BOSTON (WHDH) — A new study conducted by Boston University shows head impact, not concussions, trigger the degenerative brain disease known as Chronic Traumatic Encephalopathy (CTE).

Researchers who worked on the study identified evidence of early CTE brain pathology after head impact, even in the absence of signs of concussion. The findings, published in the journal Brain, are based on analysis of human brains from teenagers with recent head injury and mouse models that recreate sports-related head impact and military-related blast exposure.

Researchers hypothesized that early CTE may result from damaged blood vessels in the brain that become leaky, resulting in blood proteins spilling into brain tissue and triggering brain inflammation, according to the study.

“Our experimental results showed no correlation between concussive signs at the time of injury and CTE brain pathology,” said corresponding author Lee E. Goldstein.

That head impact caused persistent changes in brain electrical functions, which may explain cognitive difficulties experienced by some people after these injuries, according to investigators.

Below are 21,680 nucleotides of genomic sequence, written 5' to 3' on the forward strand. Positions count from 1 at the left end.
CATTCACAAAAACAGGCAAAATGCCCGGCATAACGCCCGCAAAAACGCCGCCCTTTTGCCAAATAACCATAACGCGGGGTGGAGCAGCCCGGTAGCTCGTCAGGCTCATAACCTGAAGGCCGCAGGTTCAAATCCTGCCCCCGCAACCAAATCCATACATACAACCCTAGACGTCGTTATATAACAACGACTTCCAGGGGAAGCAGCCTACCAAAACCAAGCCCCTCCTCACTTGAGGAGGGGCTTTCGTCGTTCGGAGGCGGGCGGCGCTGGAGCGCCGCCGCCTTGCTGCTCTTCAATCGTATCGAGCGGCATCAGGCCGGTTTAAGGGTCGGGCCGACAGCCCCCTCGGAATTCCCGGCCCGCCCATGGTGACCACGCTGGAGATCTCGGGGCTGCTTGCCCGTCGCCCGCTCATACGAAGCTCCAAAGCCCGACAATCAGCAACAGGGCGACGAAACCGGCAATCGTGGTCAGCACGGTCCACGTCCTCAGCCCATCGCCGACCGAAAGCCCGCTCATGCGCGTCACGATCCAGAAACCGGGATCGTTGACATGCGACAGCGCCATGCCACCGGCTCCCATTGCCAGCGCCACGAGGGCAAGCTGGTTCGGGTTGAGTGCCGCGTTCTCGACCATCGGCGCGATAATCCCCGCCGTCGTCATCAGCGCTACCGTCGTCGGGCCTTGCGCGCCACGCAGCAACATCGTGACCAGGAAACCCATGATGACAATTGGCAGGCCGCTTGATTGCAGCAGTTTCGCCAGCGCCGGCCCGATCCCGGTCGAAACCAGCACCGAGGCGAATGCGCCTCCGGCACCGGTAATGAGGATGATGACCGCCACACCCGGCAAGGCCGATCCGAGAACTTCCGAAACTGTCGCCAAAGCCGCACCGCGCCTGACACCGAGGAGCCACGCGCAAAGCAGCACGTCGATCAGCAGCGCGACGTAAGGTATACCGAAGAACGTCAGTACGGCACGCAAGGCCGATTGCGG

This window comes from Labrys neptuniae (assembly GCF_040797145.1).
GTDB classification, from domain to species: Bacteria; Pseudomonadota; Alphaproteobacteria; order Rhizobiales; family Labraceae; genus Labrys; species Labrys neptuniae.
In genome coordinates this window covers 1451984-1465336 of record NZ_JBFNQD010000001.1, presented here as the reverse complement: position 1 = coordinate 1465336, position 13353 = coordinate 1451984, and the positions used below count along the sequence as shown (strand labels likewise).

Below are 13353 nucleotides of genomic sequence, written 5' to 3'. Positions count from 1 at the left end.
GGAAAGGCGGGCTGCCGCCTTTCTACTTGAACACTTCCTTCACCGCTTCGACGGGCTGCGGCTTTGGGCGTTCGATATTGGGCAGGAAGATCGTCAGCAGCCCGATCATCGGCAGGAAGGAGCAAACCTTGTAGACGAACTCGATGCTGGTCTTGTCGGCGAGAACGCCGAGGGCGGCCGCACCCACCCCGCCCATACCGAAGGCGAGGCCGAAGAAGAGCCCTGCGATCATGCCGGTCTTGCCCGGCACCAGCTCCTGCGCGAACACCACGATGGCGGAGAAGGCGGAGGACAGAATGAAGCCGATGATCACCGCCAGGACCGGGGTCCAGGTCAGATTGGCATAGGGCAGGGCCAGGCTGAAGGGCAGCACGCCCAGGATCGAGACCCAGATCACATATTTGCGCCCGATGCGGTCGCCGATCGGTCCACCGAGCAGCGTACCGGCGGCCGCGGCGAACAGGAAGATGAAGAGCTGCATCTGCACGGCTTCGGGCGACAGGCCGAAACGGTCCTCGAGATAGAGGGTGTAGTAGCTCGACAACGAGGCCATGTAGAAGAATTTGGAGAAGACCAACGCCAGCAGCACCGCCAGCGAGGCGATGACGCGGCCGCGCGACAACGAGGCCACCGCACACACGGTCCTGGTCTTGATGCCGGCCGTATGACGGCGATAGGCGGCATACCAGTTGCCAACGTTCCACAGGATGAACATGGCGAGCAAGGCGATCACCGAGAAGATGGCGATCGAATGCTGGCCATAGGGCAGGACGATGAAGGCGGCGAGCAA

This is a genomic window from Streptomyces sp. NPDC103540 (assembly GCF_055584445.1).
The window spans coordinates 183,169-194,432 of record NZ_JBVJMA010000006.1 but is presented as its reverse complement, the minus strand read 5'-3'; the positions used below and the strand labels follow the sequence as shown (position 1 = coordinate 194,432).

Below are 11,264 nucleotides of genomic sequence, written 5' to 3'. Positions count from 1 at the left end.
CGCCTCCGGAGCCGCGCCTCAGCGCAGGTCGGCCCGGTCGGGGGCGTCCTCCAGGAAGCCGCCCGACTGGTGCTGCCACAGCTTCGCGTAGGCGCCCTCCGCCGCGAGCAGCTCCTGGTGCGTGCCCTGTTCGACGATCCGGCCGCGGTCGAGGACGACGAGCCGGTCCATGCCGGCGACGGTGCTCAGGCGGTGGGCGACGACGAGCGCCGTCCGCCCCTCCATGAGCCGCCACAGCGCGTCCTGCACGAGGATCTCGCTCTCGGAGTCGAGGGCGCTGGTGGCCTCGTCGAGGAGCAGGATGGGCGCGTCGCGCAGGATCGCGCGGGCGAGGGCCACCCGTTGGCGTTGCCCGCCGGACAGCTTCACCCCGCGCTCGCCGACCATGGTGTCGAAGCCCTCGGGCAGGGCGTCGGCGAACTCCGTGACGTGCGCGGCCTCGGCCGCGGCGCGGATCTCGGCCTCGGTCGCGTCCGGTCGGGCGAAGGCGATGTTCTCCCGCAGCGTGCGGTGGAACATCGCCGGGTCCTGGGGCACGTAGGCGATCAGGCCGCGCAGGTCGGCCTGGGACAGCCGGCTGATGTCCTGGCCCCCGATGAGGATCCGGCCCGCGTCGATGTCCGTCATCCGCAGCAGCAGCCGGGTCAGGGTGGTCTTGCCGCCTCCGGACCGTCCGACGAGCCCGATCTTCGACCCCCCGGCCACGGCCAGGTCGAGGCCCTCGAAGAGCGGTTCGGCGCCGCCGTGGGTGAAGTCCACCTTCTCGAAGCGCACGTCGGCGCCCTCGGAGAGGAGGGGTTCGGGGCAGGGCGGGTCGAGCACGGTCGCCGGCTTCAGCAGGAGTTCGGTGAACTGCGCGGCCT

“In order to reduce CTE risk in contact sport athletes and military veterans, there must be a reduction in the number of head impacts,” said Ann McKee, MD.

Goldstein says the goal moving forward is to develop new diagnostics, therapeutics, protective equipment and preventive measures to hell those affected by head injuries.

Kristen Thibodeau, whose sons play for the BC Junior Eagles hockey team, said she has been reading up on the study and how it can affect teenagers.

“I take every hit more seriously and question them a lot, even though they don’t like it,” said Thibodeau. She said she plans to be vigilant but still support her children as they play sports.

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